In late 2001, the Director-General of Israeli Defence Ministry, Major-General (retd) Amos Yaron, made an unscheduled stopover in Delhi, while ostensibly on a trip to Bangkok, to meet Yogendra Narain, the then Defence Secretary, to establish a Joint Working Group (JWG) for defence. Headed by the respective Defence Secretaries the JWG, which meets every year alternately in New Delhi and Tel Aviv, has prepared a road map to cement military ties, deal with defence purchases and joint ventures and to co-ordinate intelligence and related security matters. Besides, innumerable defence delegations visit either country frequently.

With Pakistan acquiring short-and medium-range ballistic missiles capable of striking deep inside the country, India has turned to Israel for advanced surveillance equipment and an anti-ballistic missile defence system. Consequently, it has acquired two Israeli Green Pine radars and supplemented its capability with aerostat balloons and UAVs to meet its immediate needs against a Pakistani missile assault.

As an additional boost to Indian capability, the United States has cleared the sale of three Israeli airborne early-warning and control (AEW&C) Phalcon systems to India for over $1 billion, almost two years after negotiations for them started. While this agreement is cloaked in half-denials and unclear statements, an Israeli military official recently claimed that in recent discussions with his Defence Ministry, Washington had not opposed Israel selling India the Phalcon. Yogendra Narain said the plan to buy the Phalcon, which can track up to 60 targets over an 800 km radius, was a matter of "operational detail" and could not be elaborated upon.

For nearly two years India has been awaiting U.S. approval for three AEW&C Phalcon systems mounted on Russian IL-76 transport aircraft. On its part, the U.S., which was anxious to avoid an arms race in the region between India and Pakistan, was keen to avoid an arms race between itself and China, as Israel had negotiated a deal with Beijing for the Phalcons. The U.S. feared that the Phalcon would give China the military edge over Taiwan and the U.S. in the event of a conflict.

Since U.S. technology had been used in the Phalcon and India was under U.S.-imposed sanctions following its 1998 nuclear tests, Israel had little choice but to stall negotiations with New Delhi. But sanctions against India - and Pakistan - were lifted in September 2001 - reportedly clearing all hurdles in the sale of the Phalcon.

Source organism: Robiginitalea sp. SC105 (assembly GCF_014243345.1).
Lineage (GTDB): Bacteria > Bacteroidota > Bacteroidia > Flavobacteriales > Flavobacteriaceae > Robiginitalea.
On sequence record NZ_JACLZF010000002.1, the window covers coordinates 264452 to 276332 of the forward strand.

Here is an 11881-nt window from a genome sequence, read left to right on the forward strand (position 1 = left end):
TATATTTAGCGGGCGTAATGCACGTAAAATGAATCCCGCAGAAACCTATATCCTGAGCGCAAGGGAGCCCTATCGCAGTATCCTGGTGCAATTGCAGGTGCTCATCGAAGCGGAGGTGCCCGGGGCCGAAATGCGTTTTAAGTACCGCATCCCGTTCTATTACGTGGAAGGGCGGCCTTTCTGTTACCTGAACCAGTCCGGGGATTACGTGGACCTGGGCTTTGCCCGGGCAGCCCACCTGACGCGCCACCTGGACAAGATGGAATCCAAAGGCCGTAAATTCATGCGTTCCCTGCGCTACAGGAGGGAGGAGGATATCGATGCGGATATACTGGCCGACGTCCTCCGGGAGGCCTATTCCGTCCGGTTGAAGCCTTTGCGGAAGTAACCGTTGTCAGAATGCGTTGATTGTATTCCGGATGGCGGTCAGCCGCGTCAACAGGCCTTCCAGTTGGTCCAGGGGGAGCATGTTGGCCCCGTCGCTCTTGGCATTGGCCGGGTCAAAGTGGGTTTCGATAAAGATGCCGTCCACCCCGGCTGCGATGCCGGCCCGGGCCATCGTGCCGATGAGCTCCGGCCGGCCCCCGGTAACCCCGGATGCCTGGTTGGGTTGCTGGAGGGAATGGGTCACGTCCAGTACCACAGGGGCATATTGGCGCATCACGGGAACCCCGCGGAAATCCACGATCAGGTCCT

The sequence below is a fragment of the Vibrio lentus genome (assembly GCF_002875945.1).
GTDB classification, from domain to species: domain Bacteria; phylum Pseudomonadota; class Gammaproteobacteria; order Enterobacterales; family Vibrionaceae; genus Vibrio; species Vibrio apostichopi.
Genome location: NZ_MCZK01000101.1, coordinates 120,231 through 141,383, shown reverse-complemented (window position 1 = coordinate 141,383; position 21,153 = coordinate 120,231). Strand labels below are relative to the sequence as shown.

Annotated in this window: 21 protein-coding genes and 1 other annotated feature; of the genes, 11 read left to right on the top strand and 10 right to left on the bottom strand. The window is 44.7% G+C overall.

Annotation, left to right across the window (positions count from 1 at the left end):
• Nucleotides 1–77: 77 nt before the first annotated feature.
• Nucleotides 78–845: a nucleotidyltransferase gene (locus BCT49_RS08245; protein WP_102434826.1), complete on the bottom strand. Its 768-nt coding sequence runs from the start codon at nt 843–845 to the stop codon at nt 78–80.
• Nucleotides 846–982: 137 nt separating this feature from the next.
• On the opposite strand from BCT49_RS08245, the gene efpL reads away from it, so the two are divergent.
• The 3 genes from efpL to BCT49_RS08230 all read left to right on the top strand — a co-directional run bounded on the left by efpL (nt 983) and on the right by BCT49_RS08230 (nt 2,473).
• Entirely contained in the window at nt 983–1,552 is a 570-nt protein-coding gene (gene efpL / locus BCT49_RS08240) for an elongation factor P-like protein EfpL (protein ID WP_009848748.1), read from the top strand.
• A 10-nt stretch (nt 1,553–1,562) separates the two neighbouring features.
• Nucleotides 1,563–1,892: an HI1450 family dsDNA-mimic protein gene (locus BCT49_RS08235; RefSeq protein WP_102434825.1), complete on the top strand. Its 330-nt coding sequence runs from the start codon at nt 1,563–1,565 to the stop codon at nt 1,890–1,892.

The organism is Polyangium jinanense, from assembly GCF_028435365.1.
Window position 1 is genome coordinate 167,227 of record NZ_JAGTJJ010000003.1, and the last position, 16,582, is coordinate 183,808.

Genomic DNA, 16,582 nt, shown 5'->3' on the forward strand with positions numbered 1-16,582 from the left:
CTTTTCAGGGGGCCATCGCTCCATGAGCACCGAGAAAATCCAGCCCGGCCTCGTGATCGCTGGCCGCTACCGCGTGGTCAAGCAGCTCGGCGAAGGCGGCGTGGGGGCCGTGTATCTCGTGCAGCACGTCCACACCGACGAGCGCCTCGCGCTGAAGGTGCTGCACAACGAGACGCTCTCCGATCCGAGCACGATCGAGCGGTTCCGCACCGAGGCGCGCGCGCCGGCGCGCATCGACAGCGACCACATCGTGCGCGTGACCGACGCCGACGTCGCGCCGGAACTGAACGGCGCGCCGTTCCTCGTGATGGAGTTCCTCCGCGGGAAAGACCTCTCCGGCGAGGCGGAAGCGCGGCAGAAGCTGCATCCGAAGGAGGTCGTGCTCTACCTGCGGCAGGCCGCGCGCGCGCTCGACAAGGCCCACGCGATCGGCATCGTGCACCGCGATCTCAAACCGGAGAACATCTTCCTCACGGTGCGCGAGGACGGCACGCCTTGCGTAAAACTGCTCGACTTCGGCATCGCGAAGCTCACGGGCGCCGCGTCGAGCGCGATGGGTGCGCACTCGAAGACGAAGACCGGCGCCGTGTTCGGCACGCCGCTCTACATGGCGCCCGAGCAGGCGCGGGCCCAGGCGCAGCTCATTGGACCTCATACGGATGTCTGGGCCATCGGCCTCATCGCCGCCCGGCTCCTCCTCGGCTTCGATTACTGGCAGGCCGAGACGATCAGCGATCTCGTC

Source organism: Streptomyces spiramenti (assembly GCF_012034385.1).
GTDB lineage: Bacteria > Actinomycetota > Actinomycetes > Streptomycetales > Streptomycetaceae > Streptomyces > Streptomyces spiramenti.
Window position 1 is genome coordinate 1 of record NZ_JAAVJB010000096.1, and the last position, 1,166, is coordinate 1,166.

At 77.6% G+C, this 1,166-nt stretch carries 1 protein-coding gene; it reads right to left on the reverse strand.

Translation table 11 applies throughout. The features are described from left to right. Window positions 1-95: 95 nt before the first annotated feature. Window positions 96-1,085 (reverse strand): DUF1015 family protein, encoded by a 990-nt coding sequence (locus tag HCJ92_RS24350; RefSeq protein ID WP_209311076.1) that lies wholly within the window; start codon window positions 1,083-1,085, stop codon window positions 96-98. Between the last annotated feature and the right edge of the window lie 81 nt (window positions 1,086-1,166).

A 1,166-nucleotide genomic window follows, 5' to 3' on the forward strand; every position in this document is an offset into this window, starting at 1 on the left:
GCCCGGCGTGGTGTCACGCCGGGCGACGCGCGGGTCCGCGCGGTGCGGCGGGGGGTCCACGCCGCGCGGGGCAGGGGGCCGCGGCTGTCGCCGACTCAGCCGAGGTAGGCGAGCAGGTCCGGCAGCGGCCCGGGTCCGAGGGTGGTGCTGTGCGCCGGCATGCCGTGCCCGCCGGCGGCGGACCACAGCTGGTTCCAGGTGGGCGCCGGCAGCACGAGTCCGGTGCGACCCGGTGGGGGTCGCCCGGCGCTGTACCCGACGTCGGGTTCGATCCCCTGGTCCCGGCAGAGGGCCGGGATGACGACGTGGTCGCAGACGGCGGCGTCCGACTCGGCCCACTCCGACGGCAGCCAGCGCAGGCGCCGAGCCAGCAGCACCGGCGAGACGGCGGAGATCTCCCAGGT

Israel has equipped the IAF's Sukhoi-30k with avionics and weapon systems.-T. A. HAFEEZ

Military planners claim that India plans to supplement the Phalcon and Green Pine radar systems with around 150 Russian designed and developed Antey 2500 Anti-Ballistic Missile (ABM) launchers costing around $2.5 billion.

One Antey battalion is an ABM module operating within an integrated, automated air defence system capable of simultaneously engaging up to eight intermediate range ballistic missiles or 16 tactical ballistic missiles fired from an optimum distance of 300 km or closer. The Antey, which can also be launched vertically, is likely to be deployed to defend key Indian cities like Delhi and Mumbai besides strategic and nuclear installations. Its acquisition was reportedly discussed during Prime Minister Atal Behari Vajpayee's last visit to Moscow, alongside the purchase of other missile and naval systems to bolster India's nuclear deterrence.

But Indian defence officials expect problems with China over the Phalcon deal, as Israel backed out of the deal to sell Beijing the AEW&C system following U.S. opposition. China now insists that Israel stand by its contractual obligation or reach a "satisfactory solution" after cancelling the Phalcon deal in July 2000. China wants Israel to pay over $1.26 billion in compensation for reneging on the deal. This includes Beijing's advance payment, the interest on it and $1 billion as penalty for cancelling the sale.